Reaching the community has from the outset been a focus of the Gulf County Citizens Long-Term Recovery Committee.
The committee hit a key milestone in the past 10 days.
A new website, www.recovergulf.org provides a portal into the committee’s work as well a pathway for citizens with unmet needs to apply for assistance.
The website provides a description of the Recovery Committee, comprised entirely of volunteers, as well as plenty of photos and background about Hurricane Michael.
The website also provides opportunities for groups and individuals to volunteer to assist the committee as it moves forward.
Most importantly, there is also a link to a form that folks with remaining unmet needs may fill out, the information held in strict confidence, to seek assistance from the committee.
In time, another central focus of the website will be celebrating the successes to come as the committee’s work unfolds.
The committee is also reviewing policies for assessing assistance needs, a kind of rubric to prioritize and categorize the unmet needs across the county.
In just one survey, by World Renew, the estimated cost of meeting the remaining unmet needs in the county was over $9 million.
And, the committee members acknowledged, that survey likely identified the tip of the mountain of needs remaining for individual households in the county.
The committee is also preparing for the labor that lies ahead, with an agreement pending with the Port St. Joe Port Authority to lease warehouse space at the former Arizona Chemical site.
Grant funding for two key positions, an executive director and construction manager, are also in the pipeline, with the Volunteer Florida and the Florida Presbyterian Church providing the support.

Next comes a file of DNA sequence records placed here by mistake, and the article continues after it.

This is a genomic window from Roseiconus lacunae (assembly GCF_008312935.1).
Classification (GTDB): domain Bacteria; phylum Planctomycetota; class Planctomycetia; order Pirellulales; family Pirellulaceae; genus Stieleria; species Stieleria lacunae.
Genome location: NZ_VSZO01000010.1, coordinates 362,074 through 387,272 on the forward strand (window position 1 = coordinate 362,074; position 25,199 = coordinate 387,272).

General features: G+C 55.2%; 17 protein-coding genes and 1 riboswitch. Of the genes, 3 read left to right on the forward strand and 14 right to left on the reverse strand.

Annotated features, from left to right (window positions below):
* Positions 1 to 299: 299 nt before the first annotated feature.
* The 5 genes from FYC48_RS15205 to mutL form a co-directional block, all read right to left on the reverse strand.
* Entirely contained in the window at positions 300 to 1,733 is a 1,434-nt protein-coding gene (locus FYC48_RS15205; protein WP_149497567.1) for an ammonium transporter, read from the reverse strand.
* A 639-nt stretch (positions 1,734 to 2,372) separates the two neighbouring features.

And the committee is crafting a host of protocols for hiring key employees, managing volunteer hours and workloads, case management protocols and establishing the infrastructure for handling grant funding.
But, much of the work ahead is pending the non-profit 501 c 3 and incorporation status the committee needs to enter into the partnerships and accept grant funding that will provide so much of the heavy lifting.
And, that non-profit application provided a short lesson last week in understanding how the county was at a deficit with no direct representation in the Florida House during the this year’s legislative session.
In a phone call to a committee member, Rep. Jason Shoaf, newly-elected to the District 7 during a special election this summer, noted that Bay County’s Recovery Committee seemed further along than Gulf County despite forming later.
What could Shoaf do to assist? Check on that non-profit and incorporation paperwork.
The paperwork was submitted in June, the check for the application had been cashed and the timeline was alleged to be two to three weeks.
Shoaf made some calls and that paperwork is now in the system and should be processed in a more timely manner.